Aside from his coaches and teammates, Maye has his hometown support system and family every step of the way. Almost every day, he shares a meal at home with his older brother and roommate Beau Maye, a walk-on for the UNC men’s basketball team last season.

Beau’s there to support Drake, and vice versa. Last year, as Drake's stardom took off, he still made it to as many of his older brother’s games as possible. 

“Especially early in our season, when their year was still going on, it just meant a lot,” Beau said. “Obviously, I wasn’t going to play, and we might’ve been playing someone who wasn’t very good early on, but he’d be there.”


From left to right - Beau Maye, Drake Maye, Luke Maye and Cole Maye pictured on Sept. 21, 2020. Photo courtesy of Beau Maye.


Washington Commanders quarterback Sam Howell and older brother Luke Maye are just a few of the friends that Drake has on speed dial when he needs advice. 

Drake witnessed firsthand the pressure that Luke, a forward for the UNC men's basketball team, underwent in 2018. After Luke's famous game-winner against Kentucky in the 2017 Elite Eight, expectations were high. Still, Luke delivered, earning third-team All-American honors and winning ACC Most Improved Player.

Howell and Drake, who were UNC teammates in 2021, are best friends. Beau estimated that Drake calls Howell “golly, probably 4 or 5 times a week at least.”

“It helps that Drake can talk openly with them, and has guys like coach Brown, the list just goes on and on,” Beau said. “Obviously, trying to follow [last year’s success] up is a tall task, but having guys like Luke and Sam is definitely a huge blessing because it’d be a lot harder going at it alone.”

Drake's it-factor

In this year’s fall camp, Drake's leadership was clearly visible.

Following one August practice, while assistant head coach for defense Gene Chizik took questions from the media, Drake could be seen in the distance breaking down end zone plays with Copenhaver. Taking a break in between throws, Drake demonstrated to his tight end exactly when to break on the route and where Copenhaver could expect the ball.

It’s a natural progression from his high school days, in which Myers Park football coach Scott Chadwick rarely had to ask his quarterback to step up — Drake would take on that responsibility himself.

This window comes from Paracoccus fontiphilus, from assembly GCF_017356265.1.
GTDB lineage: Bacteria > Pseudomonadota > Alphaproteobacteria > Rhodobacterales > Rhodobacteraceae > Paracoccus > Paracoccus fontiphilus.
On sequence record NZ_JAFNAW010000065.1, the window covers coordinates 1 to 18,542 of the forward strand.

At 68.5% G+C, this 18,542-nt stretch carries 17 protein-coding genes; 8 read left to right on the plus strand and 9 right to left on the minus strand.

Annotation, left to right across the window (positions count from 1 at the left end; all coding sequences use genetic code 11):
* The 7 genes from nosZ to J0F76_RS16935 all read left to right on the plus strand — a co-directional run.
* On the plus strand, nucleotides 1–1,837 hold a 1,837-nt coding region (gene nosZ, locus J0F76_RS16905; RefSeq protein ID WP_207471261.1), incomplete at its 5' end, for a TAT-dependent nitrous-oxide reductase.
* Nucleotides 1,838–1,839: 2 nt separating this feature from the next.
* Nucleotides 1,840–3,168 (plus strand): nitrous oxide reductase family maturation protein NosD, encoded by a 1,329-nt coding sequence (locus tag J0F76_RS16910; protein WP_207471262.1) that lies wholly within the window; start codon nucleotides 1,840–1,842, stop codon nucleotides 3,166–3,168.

In a 7-on-7 tournament one summer, Chadwick suddenly realized he was short a receiver mid-game. Before he could say anything, Drake immediately ran onto the field and lined up as the X-receiver.

He took off on a go route, anticipating the deep throw. With his defender draped all over him, Drake reached over, snatching the ball out of the air with one hand. His teammates went ballistic, running down the field to swarm their quarterback-turned-receiver.

Drake's used to stepping up for his team in moments like this. It’s nothing new. 

But entering last season, that was easier said than done. Brown recalls telling Drake at the beginning of the 2022 season that he needed to lead more. Drake, who hadn’t yet been named to QB1, replied, “I’m not the guy. We don't have a starter.”

“That made so much sense to me, and when he did take over, he took over,” Brown said. “He’s so much more comfortable now than he was then in handling the team because he’s the guy. He’s a proven guy.”

Drake's competitive fire, his support system that keeps him grounded and his knack for leadership have all prepared him for this moment.

Just take it from his best friend.

"He's a great kid, man. He loves football," Howell said. "He just wants to go out there and give it everything he's got every single week so I'm not worried about him focusing on the pressure or anything like that."

@shelbymswanson

@dthsports | sports@dailytarheel.com


Shelby Swanson

Shelby Swanson is the 2023-24 sports editor at The Daily Tar Heel. She has previously served as an assistant sports editor and senior writer. Shelby is a junior pursuing a double major in media and journalism and Hispanic literatures and cultures.